Remote under-utilized lakes, flowages, and reservoirs are harder to come by than remote underutilized streams and rivers.  Most lakes, large rivers, and flowages are at least fairly accessible for most anglers, and therefore will have at least moderate fishing pressure.  In moderate to high pressure scenarios, smaller bodies of water will most often provide average results at best.  Larger bodies of accessible water will usually hold up to pressure better, but they do not meet my criteria of remote adventure fishing.  Medium to small Rivers and streams on the other hand often wind through miles of remote country between any type of access point, giving gamefish within a nearly constant refuge from fishing pressure.  These environments are often high in water quality, suitable habitat, and forage abundance; and therefore usually have great gamefish populations consisting of many quality individuals.

Rivers and streams are usually only underutilized if they cannot be effectively and safely navigated up and down stream by a boat with an outboard motor.  This means that they will have many shallow, fast, rocky, and/or wooded areas.  These rivers and streams are best fished on foot or by floating a canoe or small flat bottomed boat downstream from one access to another.  It takes extra time and effort to make these trips, and conditions can definitely get sketchy from time to time, which is exactly why these waters are underutilized.

Forty years ago and beyond, these waters were comparatively easier to access than large lakes because larger safer long range boats were much harder to come by.  Boats to safely and efficiently fish waters of 500 acres and up were simply not available to most anglers, so smaller waters were the only option.  Anglers could fish on foot or do float trips in the small water craft that were much more readily available.  Fast forward to modern times, and reliable long range boats are basically dime a dozen.  A large portion of anglers own boats capable of comfortable fishing trips on large easily accessible waters.  Because of this, the small out of the way waters have become less pressured because now they are the most difficult to access.  It is a simple matter of convenience and most anglers will go for the easiest and most comfortable opportunity to fish.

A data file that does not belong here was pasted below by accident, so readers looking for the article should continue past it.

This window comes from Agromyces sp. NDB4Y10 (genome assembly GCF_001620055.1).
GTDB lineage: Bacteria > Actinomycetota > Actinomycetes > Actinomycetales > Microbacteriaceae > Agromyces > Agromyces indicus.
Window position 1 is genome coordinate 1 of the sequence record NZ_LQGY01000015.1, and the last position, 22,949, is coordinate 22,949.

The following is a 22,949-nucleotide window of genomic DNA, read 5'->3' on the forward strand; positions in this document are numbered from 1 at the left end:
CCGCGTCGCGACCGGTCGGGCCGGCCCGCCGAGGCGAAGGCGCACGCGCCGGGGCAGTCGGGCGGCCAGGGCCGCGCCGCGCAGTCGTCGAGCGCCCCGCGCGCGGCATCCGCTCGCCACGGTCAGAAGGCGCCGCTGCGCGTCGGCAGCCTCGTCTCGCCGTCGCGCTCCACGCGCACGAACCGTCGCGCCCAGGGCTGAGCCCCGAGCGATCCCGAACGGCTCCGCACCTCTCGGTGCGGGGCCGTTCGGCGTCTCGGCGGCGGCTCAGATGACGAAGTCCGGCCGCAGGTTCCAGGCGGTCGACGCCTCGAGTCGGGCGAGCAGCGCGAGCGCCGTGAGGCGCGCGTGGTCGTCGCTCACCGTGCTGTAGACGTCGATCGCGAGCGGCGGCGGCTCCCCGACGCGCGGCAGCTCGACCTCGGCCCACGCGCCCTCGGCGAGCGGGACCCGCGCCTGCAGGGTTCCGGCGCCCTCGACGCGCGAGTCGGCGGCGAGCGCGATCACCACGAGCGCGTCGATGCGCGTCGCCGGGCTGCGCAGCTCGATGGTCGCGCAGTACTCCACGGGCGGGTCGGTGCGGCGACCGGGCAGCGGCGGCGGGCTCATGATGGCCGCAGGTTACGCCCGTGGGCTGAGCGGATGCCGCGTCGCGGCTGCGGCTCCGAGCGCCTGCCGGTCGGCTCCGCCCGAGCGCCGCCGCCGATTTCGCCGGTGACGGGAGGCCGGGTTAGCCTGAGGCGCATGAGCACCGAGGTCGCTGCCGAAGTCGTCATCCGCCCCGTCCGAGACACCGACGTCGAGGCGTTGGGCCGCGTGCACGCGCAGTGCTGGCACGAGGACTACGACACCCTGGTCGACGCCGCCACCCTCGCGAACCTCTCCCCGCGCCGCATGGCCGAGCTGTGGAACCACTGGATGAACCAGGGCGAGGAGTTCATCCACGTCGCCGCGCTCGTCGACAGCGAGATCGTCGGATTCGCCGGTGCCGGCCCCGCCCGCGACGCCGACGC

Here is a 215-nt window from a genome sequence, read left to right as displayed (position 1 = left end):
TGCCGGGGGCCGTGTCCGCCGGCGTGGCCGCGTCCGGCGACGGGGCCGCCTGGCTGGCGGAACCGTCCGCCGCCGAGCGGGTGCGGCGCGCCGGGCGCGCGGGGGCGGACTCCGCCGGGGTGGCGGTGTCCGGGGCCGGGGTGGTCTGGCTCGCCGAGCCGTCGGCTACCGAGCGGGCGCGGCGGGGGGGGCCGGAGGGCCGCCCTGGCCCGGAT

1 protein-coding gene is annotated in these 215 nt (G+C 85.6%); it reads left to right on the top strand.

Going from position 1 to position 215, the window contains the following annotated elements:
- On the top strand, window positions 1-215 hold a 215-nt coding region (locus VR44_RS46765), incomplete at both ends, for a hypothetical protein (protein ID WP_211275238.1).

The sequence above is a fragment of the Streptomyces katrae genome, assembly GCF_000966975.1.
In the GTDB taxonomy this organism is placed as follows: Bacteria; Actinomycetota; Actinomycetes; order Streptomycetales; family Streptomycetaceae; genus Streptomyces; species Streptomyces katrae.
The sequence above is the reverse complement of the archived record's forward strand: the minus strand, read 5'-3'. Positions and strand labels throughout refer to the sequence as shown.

Of course, exploratory fishing doesn’t have to take place on remote underutilized resources.  Fishing a popular body of water is exploring if I have never fished it before.  Learning any new body of water is exciting and will lead to more productive fishing in the future.  Every individual body of water and the fishery it contains is unique and therefore responds to seasonal change and current weather conditions in its own way.  Once these patterns are documented on various waters and a repertoire of different waters is established, the chances of finding a good “bite” becomes easier under any given set of conditions.  The larger the repertoire and documentation I have, the better the chance I have of finding fish that are “on”.

As I mentioned earlier, I have regular waters that I love and when the right conditions occur, I can usually do very well on at least one of them.  However, I only have these waters because I explored them at one point.  The more I explore, the more options I have.  The most important thing to keep in mind when exploring, is to have an open mind.  Some of the best fisheries I have found were those that weren’t supposed to be that good.  I don’t believe what I hear, I believe what I see.